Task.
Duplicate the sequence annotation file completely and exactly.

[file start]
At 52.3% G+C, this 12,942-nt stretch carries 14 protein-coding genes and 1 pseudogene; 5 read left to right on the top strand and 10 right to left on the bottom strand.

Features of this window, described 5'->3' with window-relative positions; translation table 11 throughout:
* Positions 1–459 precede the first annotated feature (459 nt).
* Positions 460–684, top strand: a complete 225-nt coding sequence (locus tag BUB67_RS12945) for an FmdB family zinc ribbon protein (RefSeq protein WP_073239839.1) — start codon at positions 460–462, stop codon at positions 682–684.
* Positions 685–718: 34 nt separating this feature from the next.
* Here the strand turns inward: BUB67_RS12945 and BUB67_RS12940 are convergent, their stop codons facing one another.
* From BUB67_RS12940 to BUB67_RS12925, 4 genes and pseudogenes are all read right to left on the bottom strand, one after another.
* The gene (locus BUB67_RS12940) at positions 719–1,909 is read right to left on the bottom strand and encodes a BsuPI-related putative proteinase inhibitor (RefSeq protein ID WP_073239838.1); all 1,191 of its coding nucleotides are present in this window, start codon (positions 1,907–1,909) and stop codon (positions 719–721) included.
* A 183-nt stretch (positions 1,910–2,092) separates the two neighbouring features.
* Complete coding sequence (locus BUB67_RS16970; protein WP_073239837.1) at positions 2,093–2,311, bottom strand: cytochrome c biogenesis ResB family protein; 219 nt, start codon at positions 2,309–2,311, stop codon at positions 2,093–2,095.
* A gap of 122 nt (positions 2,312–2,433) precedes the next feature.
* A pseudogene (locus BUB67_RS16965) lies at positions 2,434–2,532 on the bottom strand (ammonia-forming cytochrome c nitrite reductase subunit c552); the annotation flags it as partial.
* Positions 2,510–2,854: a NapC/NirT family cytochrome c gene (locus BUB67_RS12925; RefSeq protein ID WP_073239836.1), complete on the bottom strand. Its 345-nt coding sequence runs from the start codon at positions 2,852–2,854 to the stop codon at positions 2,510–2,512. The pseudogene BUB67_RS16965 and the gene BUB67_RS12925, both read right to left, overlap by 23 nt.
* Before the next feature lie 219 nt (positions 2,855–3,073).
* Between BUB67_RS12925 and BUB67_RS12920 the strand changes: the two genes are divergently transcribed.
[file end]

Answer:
At 52.3% G+C, this 12,942-nt stretch carries 14 protein-coding genes and 1 pseudogene; 5 read left to right on the top strand and 10 right to left on the bottom strand.

Features of this window, described 5'->3' with window-relative positions; translation table 11 throughout:
* Positions 1–459 precede the first annotated feature (459 nt).
* Positions 460–684, top strand: a complete 225-nt coding sequence (locus tag BUB67_RS12945) for an FmdB family zinc ribbon protein (RefSeq protein WP_073239839.1) — start codon at positions 460–462, stop codon at positions 682–684.
* Positions 685–718: 34 nt separating this feature from the next.
* Here the strand turns inward: BUB67_RS12945 and BUB67_RS12940 are convergent, their stop codons facing one another.
* From BUB67_RS12940 to BUB67_RS12925, 4 genes and pseudogenes are all read right to left on the bottom strand, one after another.
* The gene (locus BUB67_RS12940) at positions 719–1,909 is read right to left on the bottom strand and encodes a BsuPI-related putative proteinase inhibitor (RefSeq protein ID WP_073239838.1); all 1,191 of its coding nucleotides are present in this window, start codon (positions 1,907–1,909) and stop codon (positions 719–721) included.
* A 183-nt stretch (positions 1,910–2,092) separates the two neighbouring features.
* Complete coding sequence (locus BUB67_RS16970; protein WP_073239837.1) at positions 2,093–2,311, bottom strand: cytochrome c biogenesis ResB family protein; 219 nt, start codon at positions 2,309–2,311, stop codon at positions 2,093–2,095.
* A gap of 122 nt (positions 2,312–2,433) precedes the next feature.
* A pseudogene (locus BUB67_RS16965) lies at positions 2,434–2,532 on the bottom strand (ammonia-forming cytochrome c nitrite reductase subunit c552); the annotation flags it as partial.
* Positions 2,510–2,854: a NapC/NirT family cytochrome c gene (locus BUB67_RS12925; RefSeq protein ID WP_073239836.1), complete on the bottom strand. Its 345-nt coding sequence runs from the start codon at positions 2,852–2,854 to the stop codon at positions 2,510–2,512. The pseudogene BUB67_RS16965 and the gene BUB67_RS12925, both read right to left, overlap by 23 nt.
* Before the next feature lie 219 nt (positions 2,855–3,073).
* Between BUB67_RS12925 and BUB67_RS12920 the strand changes: the two genes are divergently transcribed.